Nate Najar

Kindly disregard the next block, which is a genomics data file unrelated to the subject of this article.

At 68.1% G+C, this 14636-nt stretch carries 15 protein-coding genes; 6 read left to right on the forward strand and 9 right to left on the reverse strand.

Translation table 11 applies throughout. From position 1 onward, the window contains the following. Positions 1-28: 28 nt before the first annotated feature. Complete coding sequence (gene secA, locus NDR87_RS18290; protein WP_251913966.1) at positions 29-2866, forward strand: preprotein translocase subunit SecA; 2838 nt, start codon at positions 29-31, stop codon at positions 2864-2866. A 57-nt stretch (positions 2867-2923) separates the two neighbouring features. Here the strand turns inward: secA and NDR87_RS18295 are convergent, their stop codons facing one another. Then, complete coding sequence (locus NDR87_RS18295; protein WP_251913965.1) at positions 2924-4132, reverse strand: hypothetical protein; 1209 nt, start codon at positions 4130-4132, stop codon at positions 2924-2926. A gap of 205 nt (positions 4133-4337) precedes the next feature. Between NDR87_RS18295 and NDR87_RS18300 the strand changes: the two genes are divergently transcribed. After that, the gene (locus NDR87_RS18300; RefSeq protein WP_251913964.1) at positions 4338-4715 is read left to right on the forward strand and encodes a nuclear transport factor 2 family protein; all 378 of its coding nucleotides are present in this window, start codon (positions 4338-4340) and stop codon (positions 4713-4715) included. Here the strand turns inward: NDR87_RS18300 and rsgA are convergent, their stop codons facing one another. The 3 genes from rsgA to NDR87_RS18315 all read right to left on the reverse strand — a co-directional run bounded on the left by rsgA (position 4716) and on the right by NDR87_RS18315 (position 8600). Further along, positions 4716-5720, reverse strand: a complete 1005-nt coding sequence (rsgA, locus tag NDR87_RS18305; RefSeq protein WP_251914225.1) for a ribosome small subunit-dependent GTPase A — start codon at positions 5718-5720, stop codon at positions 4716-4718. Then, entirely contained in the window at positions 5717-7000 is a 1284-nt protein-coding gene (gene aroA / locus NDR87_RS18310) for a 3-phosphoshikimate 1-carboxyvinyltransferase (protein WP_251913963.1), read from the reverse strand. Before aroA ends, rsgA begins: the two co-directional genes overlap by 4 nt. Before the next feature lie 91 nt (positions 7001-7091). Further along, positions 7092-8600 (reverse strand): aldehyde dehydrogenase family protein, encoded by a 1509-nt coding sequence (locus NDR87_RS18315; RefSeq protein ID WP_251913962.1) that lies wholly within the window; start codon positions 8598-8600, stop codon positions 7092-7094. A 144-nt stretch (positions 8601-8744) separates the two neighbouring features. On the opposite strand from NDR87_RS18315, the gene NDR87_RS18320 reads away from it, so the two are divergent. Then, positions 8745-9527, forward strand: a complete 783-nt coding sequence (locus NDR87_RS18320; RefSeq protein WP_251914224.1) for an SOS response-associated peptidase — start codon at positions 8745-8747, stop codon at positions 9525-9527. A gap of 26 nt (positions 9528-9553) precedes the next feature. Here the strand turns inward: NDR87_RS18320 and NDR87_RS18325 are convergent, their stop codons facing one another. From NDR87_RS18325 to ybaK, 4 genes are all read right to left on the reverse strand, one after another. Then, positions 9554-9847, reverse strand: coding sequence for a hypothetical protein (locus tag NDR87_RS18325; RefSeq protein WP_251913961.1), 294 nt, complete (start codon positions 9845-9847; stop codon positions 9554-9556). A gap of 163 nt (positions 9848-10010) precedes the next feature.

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Everything about this album screams 1950s -- the title, the skinny-ties-and-moonlight cover art, the vibraphone, the gently finger-popping tempos, the decorously swinging melodies. That's guitarist and composer Nate Najar's bag, and bless him for it; it's great to have someone on the scene this happily and unapologetically devoted to a period in jazz when audience-pleasing smoothness blended so seamlessly with virtuosic chops and compositional elegance. And as fine a guitarist as Najar is, it's his compositions that really set him apart from the pack -- the contrapuntally complex "Two Lines for Carl," the gently regretful "Party," the coolly strutting "Blues After Dark." His arrangement of "On the Trail," from Ferdinand Grofé's Grand Canyon Suite, is a deft and humorous touch, and his rendition of Barney Kessel's "Twilight in Acapulco" (complete with marimba, courtesy of Sam Koppelman) provides a surprisingly affecting moment. And then there's the guitar playing, which is never less than sharply inventive, sweetly melodic, and warmly inviting. Very highly recommended.

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